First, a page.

4. Heatheron 01 Sep 2009 at 1:37 pm

    Isis, I understand completely what you are saying about Organic vs local. For me personally,its local first. I go to the farmer’s markets, the farms and get things listed on Craigslist. You ask questions and see how they treat their food. Many times its organic without the name because it is too expensive to go through the certification. I’d rather have something grown within walking distance with a few pesticides, than organic shipped halfway around the world. Just my opinion though. I want them to stay in business, I feel that I have a personal stake in it.

  5. risa bon 01 Sep 2009 at 1:42 pm

    I get to begin retirement farming in one month, GWATCDR. Since I’m now officially old, I’m reminded of the Audrey Hepburn angel’s line from Spielberg: “Remember, from here on anything you do in your own behalf will be a waste of spirit.”

    So I’ll try to pass on the little that I know in case it’s useful, and not worry too much about the day that I might get triaged out of the world.

    But you younger folks! Learn it now — it takes time. Find a mentor and discover those pre-industrial trades.

    And: consider that while not everyone will end up owning land, those who do may need farm workers and ranch hands. There might be worse futures than living in a bunkhouse, and thinking up songs about misfortunate “dogies” as you work. ;)

    Sharon, is there a “Skill Savers Exchange?” So that people could look up other people near them who can teach them what they want to know about adapting in place (as you have been doing), and also township-scale leatherworking, harness making, pottery, sharpening, hops growing, chandlery, wheelbuilding, coopering, lens grinding, smithing, turning, milling, seed cleaning? In exchange for labor around the place?

  6. Mark Non 01 Sep 2009 at 2:36 pm

    Generally, you are right on the economic squeeze occurring on the smaller farmer. I think the key for a small grower/gardener/farmer outlasting this period and continuing to operate is to have some financial support possibly from being in an extended family or other shared living situation and most importantly: maintaining good health and reducing costs of living down to a bare minimum.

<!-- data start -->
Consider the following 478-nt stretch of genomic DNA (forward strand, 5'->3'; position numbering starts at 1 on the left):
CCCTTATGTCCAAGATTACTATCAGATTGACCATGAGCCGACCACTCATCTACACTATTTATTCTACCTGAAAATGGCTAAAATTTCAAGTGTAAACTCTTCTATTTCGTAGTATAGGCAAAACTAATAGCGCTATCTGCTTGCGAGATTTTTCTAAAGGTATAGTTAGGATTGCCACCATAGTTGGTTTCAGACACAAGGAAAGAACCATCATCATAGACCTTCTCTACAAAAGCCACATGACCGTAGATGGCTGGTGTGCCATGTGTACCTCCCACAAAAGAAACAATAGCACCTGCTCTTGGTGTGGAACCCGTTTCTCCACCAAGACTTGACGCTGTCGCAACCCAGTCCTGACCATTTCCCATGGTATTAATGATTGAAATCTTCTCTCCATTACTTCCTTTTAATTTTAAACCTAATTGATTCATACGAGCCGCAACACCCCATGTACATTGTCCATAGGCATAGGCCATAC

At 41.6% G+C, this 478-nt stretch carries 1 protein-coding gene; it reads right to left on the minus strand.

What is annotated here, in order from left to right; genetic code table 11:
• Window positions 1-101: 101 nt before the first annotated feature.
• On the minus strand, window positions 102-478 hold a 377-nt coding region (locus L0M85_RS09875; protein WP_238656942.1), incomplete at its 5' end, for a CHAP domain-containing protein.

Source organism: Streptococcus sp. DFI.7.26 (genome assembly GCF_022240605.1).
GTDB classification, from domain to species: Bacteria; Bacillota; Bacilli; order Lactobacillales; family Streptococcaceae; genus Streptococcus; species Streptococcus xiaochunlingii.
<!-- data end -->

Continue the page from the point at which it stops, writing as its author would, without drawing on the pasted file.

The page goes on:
7. homebrewlibrarianon 01 Sep 2009 at 3:30 pm


    I’m with you completely on doing your own grain trials. Living here in Alaska with what seems like endless micro climates, the only way to know for sure is to try it yourself. It was helpful that the Cooperative Extension has a very detailed report on nearly thirty years of trials for various grains, but all those trials were done in the agricultural areas outside of Anchorage. Helpful but not too helpful.

    So I started some trials. In community garden plots with really sucky soil, no less (think grit with a tiny bit of organic matter). This first year my upstairs neighbors and I planted hull less oats, malting barley, culinary flax and amaranth. This after mixing (not nearly enough) compost into the beds. Oats were planted following the instructions on the packet - 5″ apart in rows 5″ apart - and amaranth was planted as thinly as possible in rows 12″ apart but not thinned after sprouting. Barley and flax were broadcast. Planting occurred in early June.

    At this point, the barley is starting to dry, the flax is almost done flowering and the oats have heads but have not started drying yet. The amaranth was a flaming disaster - practically every seed sprouted but none of the plants got more than a foot tall and this from plants that should be anywhere from 4 - 7 ft tall! That was the bed that had the worst weeds, too. The barley and flax beds had the fewest weeds because the plants were so close together and crowded out any other plants. The oats had a few in between the rows but not too many.

    The plan for next year is to chop up the straw to leave on the beds over the winter after harvesting the seed heads and to help increase organic matter. We’re debating planting winter rye as a green manure because winter and subfreezing weather come on pretty quick once you get through September in these parts. Perhaps sow winter rye and cover with straw mulch? Might be worth a try. Next season we’ll plant on top of everything - we’re going no-till since the soil is so poor. We’re going to see if leaving the previous year’s roots in place will help with tilth. We’ll also try some crop rotation.

    We’re guaranteed the right of first refusal for the same plots next year if we get payment in by a certain time so that’s why we’re spending so much time on the soil. We’re hoping to pick up a third plot next year to expand our experiments (so far we’re thinking a bigger patch of malting barley but that’s as far as we’ve gotten) although I believe one of the plots will be for growing potatoes. Got to get those calorie dense foods however possible.